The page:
Even with that said, Apple hasn't been able to close off the differences completely, as there are still circumstances with games and even products like Adobe CS6 applications that will 'still' run faster un Windows x64 than on OS X on the same MacBook.

Good luck and do some research to bypass and undo the Apple constraints for running Windows.

Just a correction, there's no "long press" involved in rearranging tiles. You can just yank a tile straight up/down out of the grid. Rearranging tiles is nicer if you know this,

Also, personally with mouse I prefer using the scrollbar to "click and drag" (an awkward motion with a mouse). The scrollbar has the advantage of allowing you to jump directly to any part of the page/document faster than clicking and dragging on the surface would.

This person speaks the truth. After you get the hang of the up/down drag in thirty seconds or so it's insanely fast. You can also zoom out and rearrange entire groups of tiles with similar ease.

TravisSpomer said,
This person speaks the truth. After you get the hang of the up/down drag in thirty seconds or so it's insanely fast. You can also zoom out and rearrange entire groups of tiles with similar ease.

Although I do still agree it's annoying there's no way to move multiple tiles at once. (you can move a group at once, but then how do you get the tiles into the group to begin with?)

contextfree said,

Although I do still agree it's annoying there's no way to move multiple tiles at once. (you can move a group at once, but then how do you get the tiles into the group to begin with?)

Considering how fast you can move tiles and how 'infrequent' you need to move them around, this is not an issue.

If you are talking about newly installed Apps, they are dropped into a 'new group' that you can drag to the areas you need to shuffle tiles out of the group to where you want them, without having to scroll from the far right to the far left 10 times for 10 new apps, instead bring the group once, and then shuffle the tiles onscreen as needed.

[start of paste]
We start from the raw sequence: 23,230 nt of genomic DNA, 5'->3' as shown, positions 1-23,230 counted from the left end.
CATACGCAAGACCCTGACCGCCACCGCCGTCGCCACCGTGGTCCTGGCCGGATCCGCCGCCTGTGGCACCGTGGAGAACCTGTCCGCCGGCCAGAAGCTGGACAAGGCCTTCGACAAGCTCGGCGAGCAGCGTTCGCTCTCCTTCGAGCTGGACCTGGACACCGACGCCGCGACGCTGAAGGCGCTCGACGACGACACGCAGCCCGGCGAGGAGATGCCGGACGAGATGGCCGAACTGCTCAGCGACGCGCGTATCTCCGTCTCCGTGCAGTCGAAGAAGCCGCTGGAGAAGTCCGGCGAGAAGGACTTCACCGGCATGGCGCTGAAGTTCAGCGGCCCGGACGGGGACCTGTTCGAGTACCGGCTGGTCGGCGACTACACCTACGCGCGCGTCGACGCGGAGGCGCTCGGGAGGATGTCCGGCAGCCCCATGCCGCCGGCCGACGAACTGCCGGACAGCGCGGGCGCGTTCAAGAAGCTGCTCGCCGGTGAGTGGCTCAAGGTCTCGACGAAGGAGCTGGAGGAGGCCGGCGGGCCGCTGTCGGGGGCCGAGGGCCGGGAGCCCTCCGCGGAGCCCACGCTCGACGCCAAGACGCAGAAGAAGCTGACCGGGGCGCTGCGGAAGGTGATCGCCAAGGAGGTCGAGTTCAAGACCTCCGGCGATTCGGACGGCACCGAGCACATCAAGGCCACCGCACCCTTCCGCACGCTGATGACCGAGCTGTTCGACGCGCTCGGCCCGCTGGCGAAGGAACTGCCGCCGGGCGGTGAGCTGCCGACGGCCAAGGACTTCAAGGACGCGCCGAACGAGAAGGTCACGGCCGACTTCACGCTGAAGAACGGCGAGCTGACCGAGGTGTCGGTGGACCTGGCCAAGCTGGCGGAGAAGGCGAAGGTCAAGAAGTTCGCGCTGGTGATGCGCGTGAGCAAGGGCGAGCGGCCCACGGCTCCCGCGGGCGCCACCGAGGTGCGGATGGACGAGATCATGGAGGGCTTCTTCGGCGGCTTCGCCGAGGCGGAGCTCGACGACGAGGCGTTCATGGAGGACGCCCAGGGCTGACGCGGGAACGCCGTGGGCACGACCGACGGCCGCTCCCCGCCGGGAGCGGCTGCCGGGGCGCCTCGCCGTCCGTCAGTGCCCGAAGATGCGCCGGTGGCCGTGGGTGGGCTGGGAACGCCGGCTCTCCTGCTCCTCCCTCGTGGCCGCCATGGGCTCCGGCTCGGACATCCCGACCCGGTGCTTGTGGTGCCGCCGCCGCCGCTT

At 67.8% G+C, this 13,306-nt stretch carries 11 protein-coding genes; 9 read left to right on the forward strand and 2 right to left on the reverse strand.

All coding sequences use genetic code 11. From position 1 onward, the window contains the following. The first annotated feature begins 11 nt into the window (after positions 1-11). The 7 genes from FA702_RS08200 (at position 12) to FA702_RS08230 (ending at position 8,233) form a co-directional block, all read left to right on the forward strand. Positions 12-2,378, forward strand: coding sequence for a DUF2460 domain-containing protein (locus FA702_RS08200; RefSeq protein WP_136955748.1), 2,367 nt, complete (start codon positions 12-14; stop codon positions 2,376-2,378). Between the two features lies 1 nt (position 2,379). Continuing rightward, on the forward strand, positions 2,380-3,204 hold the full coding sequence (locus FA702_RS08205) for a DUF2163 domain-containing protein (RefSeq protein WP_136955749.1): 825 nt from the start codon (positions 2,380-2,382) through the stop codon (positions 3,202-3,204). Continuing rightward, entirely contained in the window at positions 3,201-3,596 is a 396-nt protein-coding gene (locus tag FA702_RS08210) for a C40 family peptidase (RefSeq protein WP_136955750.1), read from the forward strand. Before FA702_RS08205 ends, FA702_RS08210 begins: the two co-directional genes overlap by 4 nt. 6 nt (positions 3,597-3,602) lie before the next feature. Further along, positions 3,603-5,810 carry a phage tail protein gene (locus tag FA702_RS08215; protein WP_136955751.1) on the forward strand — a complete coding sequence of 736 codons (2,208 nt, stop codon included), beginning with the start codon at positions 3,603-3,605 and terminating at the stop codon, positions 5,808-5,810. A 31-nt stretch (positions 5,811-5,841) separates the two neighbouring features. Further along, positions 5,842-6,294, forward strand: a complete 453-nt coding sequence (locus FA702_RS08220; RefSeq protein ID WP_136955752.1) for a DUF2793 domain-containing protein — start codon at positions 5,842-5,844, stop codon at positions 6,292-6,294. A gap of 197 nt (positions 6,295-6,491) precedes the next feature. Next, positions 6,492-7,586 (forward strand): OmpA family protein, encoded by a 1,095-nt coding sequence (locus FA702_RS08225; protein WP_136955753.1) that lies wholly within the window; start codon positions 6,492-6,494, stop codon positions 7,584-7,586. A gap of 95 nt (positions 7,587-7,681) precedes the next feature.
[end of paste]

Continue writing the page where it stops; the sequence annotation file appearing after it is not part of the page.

contextfree said,
Just a correction, there's no "long press" involved in rearranging tiles. You can just yank a tile straight up/down out of the grid. Rearranging tiles is nicer if you know this,

Also, personally with mouse I prefer using the scrollbar to "click and drag" (an awkward motion with a mouse). The scrollbar has the advantage of allowing you to jump directly to any part of the page/document faster than clicking and dragging on the surface would.

I find it strange that the author had trouble with 'hitting' the Start Screen corner. It sounds like they are hovering and waiting for the Start Menu preview to appear and trying to click on it, which doesn't work so well.

(EVERYONE - just move to the lower left corner and click, you do NOT and should NOT wait for the Start Screen preview to pop up and then attempt to click on it.)

There is also not enough attention on the swiping gestures used by the Mouse, and the Author seems to miss this based on their description of fast app switching.

If you wan the list of running Apps to appear immediately, move mouse to upper left corner and swipe/slide mouse down. This opens up the entire list of Running App and not just the 'last App' used. (This also works from the bottom left corner and swiping/sliding up.)

The same is true of the Charms Bar, move your mouse to either the top or bottom Right Corner of the screen and swipe/slide it up or down to get the Charms bar to instantly appear, with no clicking or waiting.

There are also simple Right Click/Menu Key tricks that are handy for mouse and keyboard users. Using the Menu key, a keyboard user can navigate the OS and rely on the mouse far less than previous versions.

There is also moving your mouse to the lower left corner and right clicking, which is the 'power user' menu of things like Device Manger, Control Panel, Task manager, Run, Search, etc etc...


There are so many little simple things that are not immediately obvious, but make Windows 8 so simple, fast and smooth one users notice them.

thenetavenger said,

Considering how fast you can move tiles and how 'infrequent' you need to move them around, this is not an issue.

Maybe for you, but I find myself wanting to rearrange my tiles fairly often (if I want to make a group for a certain project I'm working on, for example). Besides, if there were a general convention for multiple drag & drop / rearrange in the system, it would make the whole system more powerful. (I'm happy to see that a lot of apps recently added support for desktop-like Shift-Click mouse actions for multiple selection, btw, though unfortunately it doesn't work in the start screen).

FalseAgent said,
i'm actually blown away by the fact that photoshop cs6 launches 2x faster on windows 8!

I can confirm that, All my Adobe applications and 3D applications launch and runs faster on WIndows 8

simrat said,

I can confirm that, All my Adobe applications and 3D applications launch and runs faster on WIndows 8

Windows 8 has been a beast at launching apps in general.

FalseAgent said,
i'm actually blown away by the fact that photoshop cs6 launches 2x faster on windows 8!

Improved caching system, again optimized from Windows 7, just like Windows 7 was optimized from Vista's new 'learning' caching technologies.